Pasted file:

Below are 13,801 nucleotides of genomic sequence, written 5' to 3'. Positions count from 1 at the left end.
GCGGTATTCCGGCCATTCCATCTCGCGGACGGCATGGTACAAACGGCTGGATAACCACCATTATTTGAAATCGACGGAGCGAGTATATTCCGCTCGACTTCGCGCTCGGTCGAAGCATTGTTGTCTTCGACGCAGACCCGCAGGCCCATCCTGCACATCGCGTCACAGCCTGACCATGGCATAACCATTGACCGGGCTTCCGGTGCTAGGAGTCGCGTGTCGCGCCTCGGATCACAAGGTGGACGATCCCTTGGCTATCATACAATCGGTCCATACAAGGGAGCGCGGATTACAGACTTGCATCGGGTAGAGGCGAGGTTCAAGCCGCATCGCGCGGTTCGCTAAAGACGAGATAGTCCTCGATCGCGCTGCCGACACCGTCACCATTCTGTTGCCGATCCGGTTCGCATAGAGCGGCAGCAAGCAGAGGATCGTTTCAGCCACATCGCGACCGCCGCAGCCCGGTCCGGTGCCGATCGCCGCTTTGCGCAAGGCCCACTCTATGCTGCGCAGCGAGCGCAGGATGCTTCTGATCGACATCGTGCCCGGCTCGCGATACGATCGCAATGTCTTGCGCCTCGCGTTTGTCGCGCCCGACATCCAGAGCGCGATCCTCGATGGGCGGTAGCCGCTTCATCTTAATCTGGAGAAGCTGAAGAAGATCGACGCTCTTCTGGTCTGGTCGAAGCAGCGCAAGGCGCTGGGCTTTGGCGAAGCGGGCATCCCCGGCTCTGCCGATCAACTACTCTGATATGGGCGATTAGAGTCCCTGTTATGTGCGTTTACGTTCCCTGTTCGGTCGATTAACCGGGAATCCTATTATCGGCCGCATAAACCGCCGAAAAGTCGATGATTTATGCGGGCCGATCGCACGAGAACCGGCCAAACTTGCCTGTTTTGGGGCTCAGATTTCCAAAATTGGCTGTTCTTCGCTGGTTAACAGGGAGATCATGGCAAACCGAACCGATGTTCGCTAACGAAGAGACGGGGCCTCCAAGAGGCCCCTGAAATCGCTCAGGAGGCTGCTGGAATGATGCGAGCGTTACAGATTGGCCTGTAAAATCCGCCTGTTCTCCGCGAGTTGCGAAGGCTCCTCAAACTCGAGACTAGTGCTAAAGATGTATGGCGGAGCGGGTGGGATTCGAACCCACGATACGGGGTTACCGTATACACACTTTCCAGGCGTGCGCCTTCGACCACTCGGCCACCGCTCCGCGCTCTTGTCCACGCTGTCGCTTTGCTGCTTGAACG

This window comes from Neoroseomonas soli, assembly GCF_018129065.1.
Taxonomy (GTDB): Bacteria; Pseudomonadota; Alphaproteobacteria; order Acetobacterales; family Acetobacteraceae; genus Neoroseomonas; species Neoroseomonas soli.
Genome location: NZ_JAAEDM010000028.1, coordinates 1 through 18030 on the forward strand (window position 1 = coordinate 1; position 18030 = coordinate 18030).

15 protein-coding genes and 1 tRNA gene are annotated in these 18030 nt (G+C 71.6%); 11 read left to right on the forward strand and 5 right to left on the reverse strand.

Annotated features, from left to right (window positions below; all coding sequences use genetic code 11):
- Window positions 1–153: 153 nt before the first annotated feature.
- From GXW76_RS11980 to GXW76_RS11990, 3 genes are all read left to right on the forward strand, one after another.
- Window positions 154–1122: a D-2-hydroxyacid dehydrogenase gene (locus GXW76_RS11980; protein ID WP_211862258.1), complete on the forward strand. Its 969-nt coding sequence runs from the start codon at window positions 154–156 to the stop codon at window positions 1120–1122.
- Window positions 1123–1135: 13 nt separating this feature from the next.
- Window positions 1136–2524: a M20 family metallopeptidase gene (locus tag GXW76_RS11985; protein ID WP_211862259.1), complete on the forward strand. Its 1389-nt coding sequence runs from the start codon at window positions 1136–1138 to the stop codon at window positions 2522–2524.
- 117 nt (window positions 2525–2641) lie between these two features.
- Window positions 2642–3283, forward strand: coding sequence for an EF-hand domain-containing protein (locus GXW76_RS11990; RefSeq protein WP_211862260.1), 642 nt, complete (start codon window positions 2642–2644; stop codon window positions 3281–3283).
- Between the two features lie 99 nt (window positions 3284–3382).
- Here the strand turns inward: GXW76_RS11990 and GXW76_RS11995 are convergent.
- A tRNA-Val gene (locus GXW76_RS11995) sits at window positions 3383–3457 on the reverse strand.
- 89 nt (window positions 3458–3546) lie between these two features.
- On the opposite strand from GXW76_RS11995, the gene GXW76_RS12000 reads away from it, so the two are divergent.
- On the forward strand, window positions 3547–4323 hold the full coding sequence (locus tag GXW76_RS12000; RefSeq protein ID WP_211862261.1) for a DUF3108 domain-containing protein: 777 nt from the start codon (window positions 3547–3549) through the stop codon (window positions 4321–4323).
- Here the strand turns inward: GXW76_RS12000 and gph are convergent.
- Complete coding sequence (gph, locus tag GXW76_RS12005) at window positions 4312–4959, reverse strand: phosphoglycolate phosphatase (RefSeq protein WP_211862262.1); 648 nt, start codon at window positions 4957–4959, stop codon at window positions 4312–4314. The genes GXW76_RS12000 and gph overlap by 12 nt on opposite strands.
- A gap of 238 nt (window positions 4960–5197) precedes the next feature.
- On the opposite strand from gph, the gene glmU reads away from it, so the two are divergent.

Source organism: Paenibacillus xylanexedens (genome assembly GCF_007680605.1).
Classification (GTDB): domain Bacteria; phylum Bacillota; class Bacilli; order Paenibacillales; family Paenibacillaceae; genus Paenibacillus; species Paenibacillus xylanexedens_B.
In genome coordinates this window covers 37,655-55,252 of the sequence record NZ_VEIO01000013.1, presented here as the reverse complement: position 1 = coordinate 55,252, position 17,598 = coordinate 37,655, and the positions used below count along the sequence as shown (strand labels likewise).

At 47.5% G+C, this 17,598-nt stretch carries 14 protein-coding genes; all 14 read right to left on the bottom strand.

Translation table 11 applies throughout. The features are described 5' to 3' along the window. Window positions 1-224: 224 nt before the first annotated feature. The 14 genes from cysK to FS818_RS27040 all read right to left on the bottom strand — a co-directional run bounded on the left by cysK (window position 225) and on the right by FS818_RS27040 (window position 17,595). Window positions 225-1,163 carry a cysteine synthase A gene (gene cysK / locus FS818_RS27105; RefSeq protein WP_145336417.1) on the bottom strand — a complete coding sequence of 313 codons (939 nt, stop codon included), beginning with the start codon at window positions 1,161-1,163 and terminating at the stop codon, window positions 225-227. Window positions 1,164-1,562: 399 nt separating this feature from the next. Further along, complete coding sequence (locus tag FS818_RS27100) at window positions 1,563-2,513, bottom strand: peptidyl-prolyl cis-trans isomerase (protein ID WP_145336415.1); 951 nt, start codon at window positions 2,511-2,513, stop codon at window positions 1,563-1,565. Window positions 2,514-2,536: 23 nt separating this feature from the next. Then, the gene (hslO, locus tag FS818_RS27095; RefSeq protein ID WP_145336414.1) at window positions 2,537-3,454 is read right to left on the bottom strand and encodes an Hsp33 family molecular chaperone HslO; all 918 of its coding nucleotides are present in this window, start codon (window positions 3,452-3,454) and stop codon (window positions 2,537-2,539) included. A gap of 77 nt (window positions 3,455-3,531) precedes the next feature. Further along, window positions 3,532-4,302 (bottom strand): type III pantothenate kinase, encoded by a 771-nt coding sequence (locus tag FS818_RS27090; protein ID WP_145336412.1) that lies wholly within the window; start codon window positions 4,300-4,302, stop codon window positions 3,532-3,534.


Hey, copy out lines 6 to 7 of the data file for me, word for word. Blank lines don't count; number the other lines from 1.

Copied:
15 protein-coding genes and 1 tRNA gene are annotated in these 18030 nt (G+C 71.6%); 11 read left to right on the forward strand and 5 right to left on the reverse strand.

Annotated features, from left to right (window positions below; all coding sequences use genetic code 11):